Irish Cream Fudge with Guinness Ganache RecipeI had planned on making this via the former method, but when I started to organize my mise en place I noticed I had mistakenly picked up evaporated milk instead of sweetened condensed. Zut alors! While this version did require the stove (whoa!) and keeping a close eye on the fudge’s rising temperature, it still came together in about 10 minutes. After a good, long chill in the fridge overnight, followed by a blanket of glossy ganache, and another nap to cool down again, it formed into this smooth, creamy confection. The fudge itself actually tastes like Irish Cream, which I’m very happy about, and while it’s certainly sweet from the confectioner’s sugar the bitterness of the Guinness in the ganache creates a very sophisticated flavor pairing – one that should, like my mother’s corned beef, be enjoyed throughout the year and not just on St. Patrick’s Day.

Irish Cream Fudge with Guinness Ganache RecipeAs a final note about the fudge, I’m storing mine in the freezer because the booze in the fudge makes it especially soft. Coming cold out of the freezer, I can slice it easier and eat it without fear of it getting too messy. It never actually freezes and rather stays a typical fudge consistency housed in the freezer. In the fridge, it is almost the consistency of a cookie dough, so fairly soft.

Irish Cream Fudge with Guinness Ganache
Yields one 8×8 pan; This recipe should be made at least a day in advance of serving so that it has enough time to chill and firm up.

Ingredients:
For the fudge:
1/2 cup of evaporated milk
1 cup of light brown sugar, packed
1 cup of white sugar
1-1/2 sticks of butter
1/4 teaspoon of salt
1 teaspoon of vanilla extract
1/3 cup of Irish Cream liqueur
2-1/2 cup of confectioner’s sugar, sifted
1/2 cup of chopped pecans

For the ganache:
1-1/2 cups of semisweet chocolate chips
1/2 cup of heavy whipping cream
1/4 cup + 1 Tablespoon of Guinness stout
Pinch of salt

Directions:
First, line an 8″x8″ pan with foil or parchment, allowing several inches to hang over the sides, and grease the lining lightly with butter or a non-flavored cooking spray. In a pot, over medium heat, stir together the evaporated milk, brown sugar, white sugar, butter and salt. Slowly bring to a boil, stirring often, and cook until your candy thermometer reads 236°F; this temperature is called the “soft ball stage.” Remove the mixture from the heat and stir in the vanilla extract and the liqueur. Pour into a mixing bowl and using either a hand mixer or a stand mixer fitted with the paddle attachment, slowly, on low speed, add the confectioner’s sugar in 2-3 increments. When thoroughly combined, stir in pecans until incorporated, and then spoon fudge into the prepared pan evenly. Next, cover the pan with foil and place in the refrigerator until firm. If you’re not adding the ganache, allow to harden for at least 6-8 hours. If you are going ahead with the ganache, check the fudge after 3 hours. It should be firm enough by then to continue.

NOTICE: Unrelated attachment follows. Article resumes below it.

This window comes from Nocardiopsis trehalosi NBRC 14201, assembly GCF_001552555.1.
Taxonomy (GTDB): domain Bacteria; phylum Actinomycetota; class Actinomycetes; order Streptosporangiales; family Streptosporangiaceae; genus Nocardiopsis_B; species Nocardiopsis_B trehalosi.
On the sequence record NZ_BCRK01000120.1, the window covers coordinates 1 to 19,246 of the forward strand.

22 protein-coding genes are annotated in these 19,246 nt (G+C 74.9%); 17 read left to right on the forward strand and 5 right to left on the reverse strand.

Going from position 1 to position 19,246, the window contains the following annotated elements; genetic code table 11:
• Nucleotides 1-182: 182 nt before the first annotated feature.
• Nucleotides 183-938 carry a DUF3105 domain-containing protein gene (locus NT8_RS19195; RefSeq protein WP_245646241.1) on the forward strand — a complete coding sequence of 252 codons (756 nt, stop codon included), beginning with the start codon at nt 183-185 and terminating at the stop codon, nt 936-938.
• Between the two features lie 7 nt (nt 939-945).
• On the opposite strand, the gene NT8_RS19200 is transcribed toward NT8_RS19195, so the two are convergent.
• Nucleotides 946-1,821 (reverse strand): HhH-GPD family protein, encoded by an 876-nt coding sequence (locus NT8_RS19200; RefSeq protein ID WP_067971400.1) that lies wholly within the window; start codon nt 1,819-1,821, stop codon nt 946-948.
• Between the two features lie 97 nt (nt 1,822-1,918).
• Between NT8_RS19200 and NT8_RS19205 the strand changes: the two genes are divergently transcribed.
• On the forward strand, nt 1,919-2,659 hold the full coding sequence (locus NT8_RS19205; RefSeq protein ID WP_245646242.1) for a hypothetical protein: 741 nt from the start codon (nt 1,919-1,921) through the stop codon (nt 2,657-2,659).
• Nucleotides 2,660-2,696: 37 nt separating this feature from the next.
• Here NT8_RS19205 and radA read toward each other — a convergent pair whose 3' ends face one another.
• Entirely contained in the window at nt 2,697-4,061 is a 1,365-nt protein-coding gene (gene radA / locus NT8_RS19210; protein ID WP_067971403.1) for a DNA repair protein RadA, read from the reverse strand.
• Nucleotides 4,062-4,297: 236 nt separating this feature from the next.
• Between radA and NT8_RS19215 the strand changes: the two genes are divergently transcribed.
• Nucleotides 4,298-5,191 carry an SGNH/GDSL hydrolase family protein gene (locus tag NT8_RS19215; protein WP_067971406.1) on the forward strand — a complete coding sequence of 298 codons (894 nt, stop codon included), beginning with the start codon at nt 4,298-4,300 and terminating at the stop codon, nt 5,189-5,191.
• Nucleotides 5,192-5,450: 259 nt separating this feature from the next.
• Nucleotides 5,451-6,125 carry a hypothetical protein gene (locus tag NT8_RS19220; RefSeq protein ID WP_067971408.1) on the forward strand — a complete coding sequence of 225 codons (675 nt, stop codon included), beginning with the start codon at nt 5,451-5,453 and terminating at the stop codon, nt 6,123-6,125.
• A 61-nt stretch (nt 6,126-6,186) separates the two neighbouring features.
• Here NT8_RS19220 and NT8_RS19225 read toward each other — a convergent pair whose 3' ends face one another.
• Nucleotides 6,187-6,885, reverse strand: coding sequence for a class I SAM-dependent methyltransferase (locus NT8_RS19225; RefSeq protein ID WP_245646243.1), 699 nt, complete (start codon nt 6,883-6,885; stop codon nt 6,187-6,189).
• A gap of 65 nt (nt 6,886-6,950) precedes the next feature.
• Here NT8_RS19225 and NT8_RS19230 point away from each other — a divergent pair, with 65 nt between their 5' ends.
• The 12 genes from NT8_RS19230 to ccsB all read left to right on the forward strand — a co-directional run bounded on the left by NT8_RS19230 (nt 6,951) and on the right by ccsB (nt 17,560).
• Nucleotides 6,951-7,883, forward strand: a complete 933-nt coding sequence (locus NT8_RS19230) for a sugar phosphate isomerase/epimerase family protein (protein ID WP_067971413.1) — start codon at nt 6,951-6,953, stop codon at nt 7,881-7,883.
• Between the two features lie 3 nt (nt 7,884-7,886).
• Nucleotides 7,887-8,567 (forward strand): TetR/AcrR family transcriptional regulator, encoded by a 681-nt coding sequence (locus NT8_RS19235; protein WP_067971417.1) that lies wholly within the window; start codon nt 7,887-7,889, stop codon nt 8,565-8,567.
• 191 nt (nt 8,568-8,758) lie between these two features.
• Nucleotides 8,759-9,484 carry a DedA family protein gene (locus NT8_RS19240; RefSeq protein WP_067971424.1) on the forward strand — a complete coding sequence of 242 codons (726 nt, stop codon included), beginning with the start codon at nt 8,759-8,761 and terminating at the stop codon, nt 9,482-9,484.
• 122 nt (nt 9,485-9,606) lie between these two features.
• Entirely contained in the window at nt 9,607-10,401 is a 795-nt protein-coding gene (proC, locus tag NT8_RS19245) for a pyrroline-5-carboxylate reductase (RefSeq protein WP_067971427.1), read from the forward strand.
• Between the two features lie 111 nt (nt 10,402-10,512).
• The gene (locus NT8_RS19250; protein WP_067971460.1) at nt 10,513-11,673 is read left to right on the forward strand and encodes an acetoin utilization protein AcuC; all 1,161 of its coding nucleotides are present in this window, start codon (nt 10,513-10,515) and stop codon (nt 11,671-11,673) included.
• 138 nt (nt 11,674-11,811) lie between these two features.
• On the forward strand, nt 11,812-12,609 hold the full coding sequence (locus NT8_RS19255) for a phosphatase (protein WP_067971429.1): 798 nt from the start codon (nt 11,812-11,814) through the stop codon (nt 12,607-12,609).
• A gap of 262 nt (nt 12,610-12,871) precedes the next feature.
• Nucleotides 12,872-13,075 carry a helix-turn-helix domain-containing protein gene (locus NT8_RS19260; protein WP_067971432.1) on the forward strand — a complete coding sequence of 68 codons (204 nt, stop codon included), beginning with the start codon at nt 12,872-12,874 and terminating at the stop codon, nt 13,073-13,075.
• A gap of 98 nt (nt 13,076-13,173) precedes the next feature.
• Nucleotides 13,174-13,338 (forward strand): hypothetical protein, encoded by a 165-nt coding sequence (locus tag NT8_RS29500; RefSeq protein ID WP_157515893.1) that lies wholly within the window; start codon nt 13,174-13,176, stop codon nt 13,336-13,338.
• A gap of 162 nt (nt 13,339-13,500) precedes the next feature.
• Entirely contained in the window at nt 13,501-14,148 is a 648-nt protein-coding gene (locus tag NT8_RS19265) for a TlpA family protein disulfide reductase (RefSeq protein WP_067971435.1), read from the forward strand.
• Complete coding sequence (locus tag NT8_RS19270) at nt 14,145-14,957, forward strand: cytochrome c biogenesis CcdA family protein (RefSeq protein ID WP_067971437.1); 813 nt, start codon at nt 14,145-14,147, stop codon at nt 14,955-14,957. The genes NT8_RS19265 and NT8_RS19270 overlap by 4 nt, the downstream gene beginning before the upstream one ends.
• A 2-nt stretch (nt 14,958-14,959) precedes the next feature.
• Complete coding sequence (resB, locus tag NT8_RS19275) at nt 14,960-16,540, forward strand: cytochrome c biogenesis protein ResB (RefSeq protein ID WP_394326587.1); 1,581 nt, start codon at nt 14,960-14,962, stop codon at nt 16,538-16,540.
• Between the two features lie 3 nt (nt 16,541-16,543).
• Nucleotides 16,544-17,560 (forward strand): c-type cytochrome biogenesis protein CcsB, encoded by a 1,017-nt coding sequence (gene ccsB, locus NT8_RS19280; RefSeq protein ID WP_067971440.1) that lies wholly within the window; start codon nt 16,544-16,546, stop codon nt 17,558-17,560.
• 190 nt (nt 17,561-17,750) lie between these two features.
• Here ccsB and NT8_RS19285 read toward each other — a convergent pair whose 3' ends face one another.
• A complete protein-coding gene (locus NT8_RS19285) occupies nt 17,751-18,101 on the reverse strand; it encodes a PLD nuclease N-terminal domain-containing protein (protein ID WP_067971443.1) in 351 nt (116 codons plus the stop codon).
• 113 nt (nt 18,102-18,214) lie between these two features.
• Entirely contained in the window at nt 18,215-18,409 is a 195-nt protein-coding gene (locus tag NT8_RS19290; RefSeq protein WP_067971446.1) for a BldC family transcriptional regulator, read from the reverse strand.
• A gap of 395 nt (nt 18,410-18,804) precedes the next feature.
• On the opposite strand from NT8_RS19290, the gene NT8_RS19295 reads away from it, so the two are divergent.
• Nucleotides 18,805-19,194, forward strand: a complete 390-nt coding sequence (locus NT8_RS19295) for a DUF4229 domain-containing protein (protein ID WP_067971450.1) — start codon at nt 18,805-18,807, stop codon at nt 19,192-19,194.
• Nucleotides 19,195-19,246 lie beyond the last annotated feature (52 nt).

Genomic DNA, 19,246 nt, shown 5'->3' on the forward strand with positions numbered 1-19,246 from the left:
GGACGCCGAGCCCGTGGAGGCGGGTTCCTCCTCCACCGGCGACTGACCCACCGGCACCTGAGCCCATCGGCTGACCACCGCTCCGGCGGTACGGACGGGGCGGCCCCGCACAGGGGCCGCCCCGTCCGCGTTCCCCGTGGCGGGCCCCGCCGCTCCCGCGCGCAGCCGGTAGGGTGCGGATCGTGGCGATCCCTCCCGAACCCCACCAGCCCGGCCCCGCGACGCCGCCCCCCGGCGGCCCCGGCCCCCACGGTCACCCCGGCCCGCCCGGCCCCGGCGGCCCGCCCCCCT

For the ganache, add chocolate, cream, salt, and 1/4 cup of Guinness to a pot over medium heat. Stir occasionally until the chocolate melts completely and the mixture is smooth. A whisk will help remove any residual lumps. Remove the ganache from the heat and taste it. If you’re happy with it, leave as is; if you prefer more of a Guinness flavor add 1 Tablespoon of Guinness, stir well, and check flavor again. When the ganache has reached the flavor you desire, allow the mixture to cool by either putting the pot into a bowl of ice or by filling your sink with several inches of cold water and allowing the pot to sit there for 20 minutes; stir or whisk occasionally. When the mixture is no longer hot and has cooled, remove your fudge from the refrigerator and pour the ganache over it. Use a rubber spatula to smooth the ganache over the entire top surface of the fudge. Cover the fudge with foil and allow to set up in the refrigerator or freezer for another 6-8 hours.

When the fudge and the ganache have set, remove the fudge from the pan by grasping the overhanging foil or parchment and lifting out the block. Peel off the liner and place the square of fudge onto a cutting board. Using a sharp knife, cut the fudge into squares. Keep in an airtight container in the refrigerator or freezer for up to 2 weeks.